HomeHealth Care NewsMedicare Will Require a Payroll Tax Hike—Trustees Report

Medicare Will Require a Payroll Tax Hike—Trustees Report

Rising health care costs and an aging population will require Medicare benefit cuts or tax increases, the program’s trustees report.

There is not much good news in the 2023 annual report from the Board of Trustees of the Federal Hospital Insurance (HI) and Supplemental Insurance Trust Funds. The Trustees project the HI Trust Fund (Medicare Part A) will be insolvent in 2031, three years later than last year’s report forecast. The report projects a 75-year shortfall in the HI Trust Fund of 0.62 to 1.46 percent of the taxes dedicated to funding the program.

The Trustees project total Medicare spending will grow from 3.7 percent to 6.0 percent of gross domestic product (GDP) by 2046 and remain at that level thereafter.

An alternative scenario developed by the Medicare Chief Actuary is included in the report. The actuary projects total Medicare spending will rise to 8.3 percent of GDP by 2097, which is considerably higher than the 6.0 percent to 6.3 percent increase by 2097 forecast by the Trustees.

Tough Choices Ahead

If the HI Trust Fund is emptied in 2031, seniors will be in serious trouble, according to an analysis of the trustees’ report by the Committee for a Responsible Federal Budget (CRFB).

“At that point, the law requires spending to be cut 11 percent to match revenue, with the cut growing to 19 percent by 2047,” states the CRFB. “The result would likely be a reduction in health services.”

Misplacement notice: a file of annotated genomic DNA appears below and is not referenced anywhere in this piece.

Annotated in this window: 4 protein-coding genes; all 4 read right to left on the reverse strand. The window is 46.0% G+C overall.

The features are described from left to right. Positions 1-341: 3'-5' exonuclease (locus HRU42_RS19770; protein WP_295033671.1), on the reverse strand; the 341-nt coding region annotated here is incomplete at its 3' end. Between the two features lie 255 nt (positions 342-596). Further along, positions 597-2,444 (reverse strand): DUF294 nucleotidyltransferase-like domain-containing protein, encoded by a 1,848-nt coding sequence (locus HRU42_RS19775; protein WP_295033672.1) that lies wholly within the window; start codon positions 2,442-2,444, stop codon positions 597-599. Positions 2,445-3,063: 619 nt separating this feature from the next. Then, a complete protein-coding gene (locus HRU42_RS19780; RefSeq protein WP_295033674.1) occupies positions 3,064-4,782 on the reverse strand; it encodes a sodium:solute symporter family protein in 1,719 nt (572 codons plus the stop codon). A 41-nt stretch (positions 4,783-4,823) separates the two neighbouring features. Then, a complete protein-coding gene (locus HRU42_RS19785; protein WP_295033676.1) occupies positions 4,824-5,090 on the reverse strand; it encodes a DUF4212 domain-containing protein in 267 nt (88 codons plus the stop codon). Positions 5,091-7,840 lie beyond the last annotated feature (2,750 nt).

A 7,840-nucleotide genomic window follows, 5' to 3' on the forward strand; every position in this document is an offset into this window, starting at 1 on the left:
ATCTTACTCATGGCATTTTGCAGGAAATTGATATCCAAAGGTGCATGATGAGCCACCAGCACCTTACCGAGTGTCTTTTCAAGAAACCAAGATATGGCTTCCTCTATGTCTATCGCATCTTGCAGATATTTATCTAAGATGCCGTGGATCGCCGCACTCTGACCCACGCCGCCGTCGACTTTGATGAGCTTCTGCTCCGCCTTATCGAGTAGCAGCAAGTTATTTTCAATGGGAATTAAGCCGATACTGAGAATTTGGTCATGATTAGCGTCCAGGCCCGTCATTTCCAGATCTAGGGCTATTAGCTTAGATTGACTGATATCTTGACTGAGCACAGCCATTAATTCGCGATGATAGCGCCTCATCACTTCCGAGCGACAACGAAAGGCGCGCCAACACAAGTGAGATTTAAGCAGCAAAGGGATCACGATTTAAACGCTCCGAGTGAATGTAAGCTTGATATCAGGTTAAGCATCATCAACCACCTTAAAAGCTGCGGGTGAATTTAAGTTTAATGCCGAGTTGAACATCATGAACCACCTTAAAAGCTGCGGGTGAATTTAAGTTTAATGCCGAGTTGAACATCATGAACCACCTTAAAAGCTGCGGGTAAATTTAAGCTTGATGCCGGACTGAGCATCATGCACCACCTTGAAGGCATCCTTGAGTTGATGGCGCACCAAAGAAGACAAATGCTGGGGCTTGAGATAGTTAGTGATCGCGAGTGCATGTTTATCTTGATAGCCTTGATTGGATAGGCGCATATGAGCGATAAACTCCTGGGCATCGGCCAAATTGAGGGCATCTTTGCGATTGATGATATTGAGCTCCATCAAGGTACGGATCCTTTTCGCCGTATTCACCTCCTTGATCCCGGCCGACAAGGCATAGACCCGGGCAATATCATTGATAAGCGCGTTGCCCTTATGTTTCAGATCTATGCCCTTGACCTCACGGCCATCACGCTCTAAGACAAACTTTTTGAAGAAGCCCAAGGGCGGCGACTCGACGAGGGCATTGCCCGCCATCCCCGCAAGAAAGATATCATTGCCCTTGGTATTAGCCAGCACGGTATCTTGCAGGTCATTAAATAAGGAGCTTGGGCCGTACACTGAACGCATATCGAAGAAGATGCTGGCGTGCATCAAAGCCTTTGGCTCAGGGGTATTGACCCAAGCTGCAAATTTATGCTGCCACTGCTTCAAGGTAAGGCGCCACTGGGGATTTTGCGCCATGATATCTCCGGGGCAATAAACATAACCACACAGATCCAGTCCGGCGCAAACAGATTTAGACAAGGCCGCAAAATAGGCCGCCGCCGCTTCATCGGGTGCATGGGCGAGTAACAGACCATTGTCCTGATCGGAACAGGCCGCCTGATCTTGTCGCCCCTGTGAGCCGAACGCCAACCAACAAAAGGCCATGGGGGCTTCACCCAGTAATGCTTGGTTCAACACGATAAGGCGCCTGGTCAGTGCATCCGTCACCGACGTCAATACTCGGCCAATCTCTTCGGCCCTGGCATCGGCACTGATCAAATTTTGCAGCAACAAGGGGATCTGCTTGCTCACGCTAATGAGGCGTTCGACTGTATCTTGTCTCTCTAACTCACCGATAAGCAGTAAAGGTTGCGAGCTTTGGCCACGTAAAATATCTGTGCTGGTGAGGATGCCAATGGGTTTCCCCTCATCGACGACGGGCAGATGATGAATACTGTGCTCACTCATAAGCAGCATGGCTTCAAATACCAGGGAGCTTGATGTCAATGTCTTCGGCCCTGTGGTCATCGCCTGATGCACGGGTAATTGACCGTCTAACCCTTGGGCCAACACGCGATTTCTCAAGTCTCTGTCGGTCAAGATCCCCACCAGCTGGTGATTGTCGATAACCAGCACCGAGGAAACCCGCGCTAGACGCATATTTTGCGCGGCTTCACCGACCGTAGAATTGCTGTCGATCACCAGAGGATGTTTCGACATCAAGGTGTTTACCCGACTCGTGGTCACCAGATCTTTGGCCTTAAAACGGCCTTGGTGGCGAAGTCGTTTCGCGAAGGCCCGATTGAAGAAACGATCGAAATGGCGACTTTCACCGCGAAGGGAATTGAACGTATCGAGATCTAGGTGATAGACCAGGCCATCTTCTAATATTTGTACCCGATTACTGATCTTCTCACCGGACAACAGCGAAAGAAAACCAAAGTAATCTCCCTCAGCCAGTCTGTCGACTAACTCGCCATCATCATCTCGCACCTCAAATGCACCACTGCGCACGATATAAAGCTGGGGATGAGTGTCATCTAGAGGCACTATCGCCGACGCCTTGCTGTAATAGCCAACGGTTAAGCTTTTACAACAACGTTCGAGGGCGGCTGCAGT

Both the Trustees and the Chief Actuary conclude the shortfall in HI will require raising taxes, says the CRFB.

“Restoring solvency to the HI trust fund over the next 75 years would require the equivalent of immediately raising the HI payroll tax by 21 percent (0.6 percentage points) or reducing spending by 13 percent,” states the CFRFB. “Under the Chief Actuary’s alternative scenario, the shortfall and necessary adjustments would require immediately raising the HI payroll tax by 50 percent (1.5 percentage points) or reducing expenditures by 26 percent.”

Spending Up, Up, Up

Total Medicare spending has risen from 2.2 percent of GDP in 2000 to 3.9 percent in 2023 and will continue to grow under the Trustees’ projections, says the CRFB.

“Specifically, the Trustees project that costs will grow further to 5.5 percent by 2035 and 6.0 percent by 2050,” states the CRFB analysis. “Beyond 2050, cost growth will moderate to about the pace of GDP growth, with costs reaching a high of 6.3 percent in 2076 before gradually dipping to 6.1 percent in 2097.”

Much of the growth in expenditures will come from the rising cost of Medicare Part B (outpatient care), which is expected to rise from 1.9 percent of GDP in 2023 to 3.5 percent in 2097, state the Trustees. The cost of Medicare Part A (HI) is projected to rise from 1.5 percent of GDP in 2023 to a high of 2.2 percent in 2045 before gradually leveling off to 2.0 percent in 2097.